The Sunday Sermon: On the Brink

Palm Sunday, April 2, 2023
Penelope Bridges

The year was 1980, I think. The planned installation of American nuclear weapons on British soil generated a national uproar. CND – the Campaign for Nuclear Disarmament – was riding the wave, and a protest march took place in London. I remember participating in that march, the biggest crowd I had ever been a part of. I remember walking past the American Embassy for the first time. I remember the exhilarating feeling of being part of something really big, something that could change the world for the better. Looking at the decades since, I’m not sure that our protests had any real impact; but I still remember the feeling.

On a spring morning in ancient Israel, a crowd gathered around a rabbi as he walked with his friends through the Jerusalem suburbs towards the city proper. Word was, he might be the Messiah they had been waiting for, an avenging champion who would lead the oppressed people of Israel in revolt against the hated Roman occupiers. As the crowd grew and word of his coming flew ahead of them, people started coming out of their homes and covering the road with leafy branches, even creating a red carpet of sorts from their cloaks and blankets. Jerusalem was packed for Passovertide with pilgrims and tourists from all over the Jewish world: the crowd swelled quickly to massive proportions as people joined the parade, catching the mood of hope and celebration from their neighbors.

One version of the story says they pulled palm fronds off the trees and laid them in front of the leader: palm fronds, a symbol of victory and courage, almost equivalent to our use of medals, offered in anticipation of the change he was expected to bring to the holy city. He came to the crest of a hill, the Mount of Olives, with its expansive view and a precipitous path down into the city, and he paused while his friends scouted the neighborhood for a way to make his entrance as impactful as possible.

You could say that this was Jesus’s greatest moment. He had the attention of the whole city. He was hailed as a hero. He was making an entrance that deliberately reminded people of the ancient kings of Israel. As he crested the hill at the Mount of Olives, he was riding the crest of a popular wave. And he rode it all the way to the Temple: the way Matthew tells it, Jesus went directly to the Temple and overturned the money changers’ tables, before offering healing to all who approached him. And with both of these actions he created the circumstances that would lead inevitably to his death.

There is a deep irony built into this story of the Triumphal Entry of Jesus, and it takes several forms.

First, the adulation of the crowd, their apparent recognition of God’s sovereignty manifested in Jesus, can also be seen as the latest iteration of the devil’s temptations to worldly power. Just as Jesus had looked down on the world from on high when he encountered Satan in the desert, so now he looked down from the Mount of Olives on the center of the Jewish world; he must have known that in that moment he had the power to lead an attack on the Roman garrison, to light a fuse that would ignite a revolt, to claim the ancient throne. But, bookending our Lenten lectionary, he will once again refuse to put the Lord our God to the test.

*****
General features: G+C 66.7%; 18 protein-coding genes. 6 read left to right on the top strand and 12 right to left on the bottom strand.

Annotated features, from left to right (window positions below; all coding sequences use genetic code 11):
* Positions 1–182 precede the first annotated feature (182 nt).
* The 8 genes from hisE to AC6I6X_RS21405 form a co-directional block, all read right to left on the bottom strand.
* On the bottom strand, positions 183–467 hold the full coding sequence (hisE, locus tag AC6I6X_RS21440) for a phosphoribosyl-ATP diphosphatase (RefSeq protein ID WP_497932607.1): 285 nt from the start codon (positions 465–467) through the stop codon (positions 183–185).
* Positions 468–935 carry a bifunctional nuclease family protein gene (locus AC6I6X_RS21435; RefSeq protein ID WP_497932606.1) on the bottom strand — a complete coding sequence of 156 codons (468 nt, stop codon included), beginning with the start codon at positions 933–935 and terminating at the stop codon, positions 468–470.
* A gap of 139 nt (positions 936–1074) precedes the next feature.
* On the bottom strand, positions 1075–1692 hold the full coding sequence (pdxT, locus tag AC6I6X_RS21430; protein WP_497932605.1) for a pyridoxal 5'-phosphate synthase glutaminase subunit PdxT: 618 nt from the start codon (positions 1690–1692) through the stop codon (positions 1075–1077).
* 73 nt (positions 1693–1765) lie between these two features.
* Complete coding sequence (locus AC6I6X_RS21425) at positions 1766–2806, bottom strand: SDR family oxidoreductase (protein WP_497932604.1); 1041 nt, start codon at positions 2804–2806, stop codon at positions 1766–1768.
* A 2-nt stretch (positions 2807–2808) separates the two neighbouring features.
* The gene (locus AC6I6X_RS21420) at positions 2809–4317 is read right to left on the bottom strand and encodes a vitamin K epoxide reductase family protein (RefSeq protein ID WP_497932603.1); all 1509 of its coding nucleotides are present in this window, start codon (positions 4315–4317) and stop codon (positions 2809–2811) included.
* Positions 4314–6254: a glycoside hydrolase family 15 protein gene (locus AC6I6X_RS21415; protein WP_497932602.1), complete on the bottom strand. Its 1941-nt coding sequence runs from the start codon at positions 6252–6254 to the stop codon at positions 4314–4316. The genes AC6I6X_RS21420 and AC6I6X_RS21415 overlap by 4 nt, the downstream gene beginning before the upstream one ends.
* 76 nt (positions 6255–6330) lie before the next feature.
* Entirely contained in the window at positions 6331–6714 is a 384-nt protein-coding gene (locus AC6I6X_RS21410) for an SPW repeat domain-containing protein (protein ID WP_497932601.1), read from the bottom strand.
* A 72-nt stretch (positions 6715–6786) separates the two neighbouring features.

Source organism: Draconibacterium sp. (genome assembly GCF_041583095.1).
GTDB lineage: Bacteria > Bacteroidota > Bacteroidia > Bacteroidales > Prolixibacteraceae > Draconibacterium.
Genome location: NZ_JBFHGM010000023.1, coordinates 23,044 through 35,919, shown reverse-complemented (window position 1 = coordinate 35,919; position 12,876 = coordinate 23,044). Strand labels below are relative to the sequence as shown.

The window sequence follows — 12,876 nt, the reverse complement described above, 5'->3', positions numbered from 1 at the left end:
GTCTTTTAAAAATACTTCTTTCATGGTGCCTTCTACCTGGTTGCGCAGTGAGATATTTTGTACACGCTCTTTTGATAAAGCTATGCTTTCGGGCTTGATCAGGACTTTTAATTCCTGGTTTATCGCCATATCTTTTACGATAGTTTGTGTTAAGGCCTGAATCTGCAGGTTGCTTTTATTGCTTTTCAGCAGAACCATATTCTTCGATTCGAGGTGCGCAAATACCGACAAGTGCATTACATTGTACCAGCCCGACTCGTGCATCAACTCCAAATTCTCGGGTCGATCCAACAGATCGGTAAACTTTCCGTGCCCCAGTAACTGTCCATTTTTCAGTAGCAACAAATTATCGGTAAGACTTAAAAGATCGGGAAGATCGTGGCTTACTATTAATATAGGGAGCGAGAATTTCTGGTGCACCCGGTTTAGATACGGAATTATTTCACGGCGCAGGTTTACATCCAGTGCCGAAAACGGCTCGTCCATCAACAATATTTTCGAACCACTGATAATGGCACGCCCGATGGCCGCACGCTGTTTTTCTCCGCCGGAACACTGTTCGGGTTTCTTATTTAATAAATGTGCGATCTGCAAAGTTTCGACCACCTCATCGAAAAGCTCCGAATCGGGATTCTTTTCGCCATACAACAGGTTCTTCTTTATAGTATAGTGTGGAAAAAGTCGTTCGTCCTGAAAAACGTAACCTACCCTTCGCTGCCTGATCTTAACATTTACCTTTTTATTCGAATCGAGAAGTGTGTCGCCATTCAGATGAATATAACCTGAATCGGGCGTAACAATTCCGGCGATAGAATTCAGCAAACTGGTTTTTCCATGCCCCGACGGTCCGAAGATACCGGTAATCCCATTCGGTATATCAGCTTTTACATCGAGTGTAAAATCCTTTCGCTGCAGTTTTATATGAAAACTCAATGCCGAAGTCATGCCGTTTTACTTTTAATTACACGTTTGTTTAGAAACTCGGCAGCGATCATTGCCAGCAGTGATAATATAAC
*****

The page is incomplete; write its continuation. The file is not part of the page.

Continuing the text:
Another irony: this crowd was, frankly, delusional. They completely misunderstood the nature of Jesus’ mission. They looked for a military leader, someone who would play into the violence of the time and start a war, someone who would use the world’s power to take control of their world. But they couldn’t have been more wrong.

Yet another irony: this same crowd, cheering the Messiah today, would a few days later bay for his blood. Most of them probably didn’t recognize the condemned man carrying the cross on Friday as the same one who had led the parade on Sunday. They were fickle: ready to shift at a moment’s notice from euphoric celebration to a lynching. Their loyalty to Jesus was not even skin deep.

And finally, there’s the irony that this triumphal procession will lead straight into the stronghold of Jesus’ enemies and place him in their power; and they will ensure that the end of his story is as far from triumph as it could get: a rigged trial, an agonizing walk of shame up another hill, this time to Calvary, and a horrific and very public death.

The rhythm of this day is jagged and steep: we join the crowd to follow Jesus on a rollercoaster: down from the Mount of Olives and then up again to Calvary. Our participation in the liturgy swings from the fun of the procession and the palms, to the grim shouts of Crucify Him and the silence of the tomb. It is hard, this journey: it tests us. We are tempted to avert our eyes, to avoid it all, to go directly to Easter without passing through Holy Week.

But we must not. We are to live into all our parts in this story: as cheering pilgrims, as a bloodthirsty mob, as grief-stricken disciples. And after it all we will celebrate the Eucharist, proclaiming the true end of the story: Christ has Died, Christ has Risen, Christ will Come Again. We will share the bread of life and the cup of salvation. We will be reminded that earthly glory is hollow, that death is not the end, that love wins. And we will find the strength to follow Jesus on the Way, the Way of Love, that will ultimately bring us to the joy of Easter Sunday.

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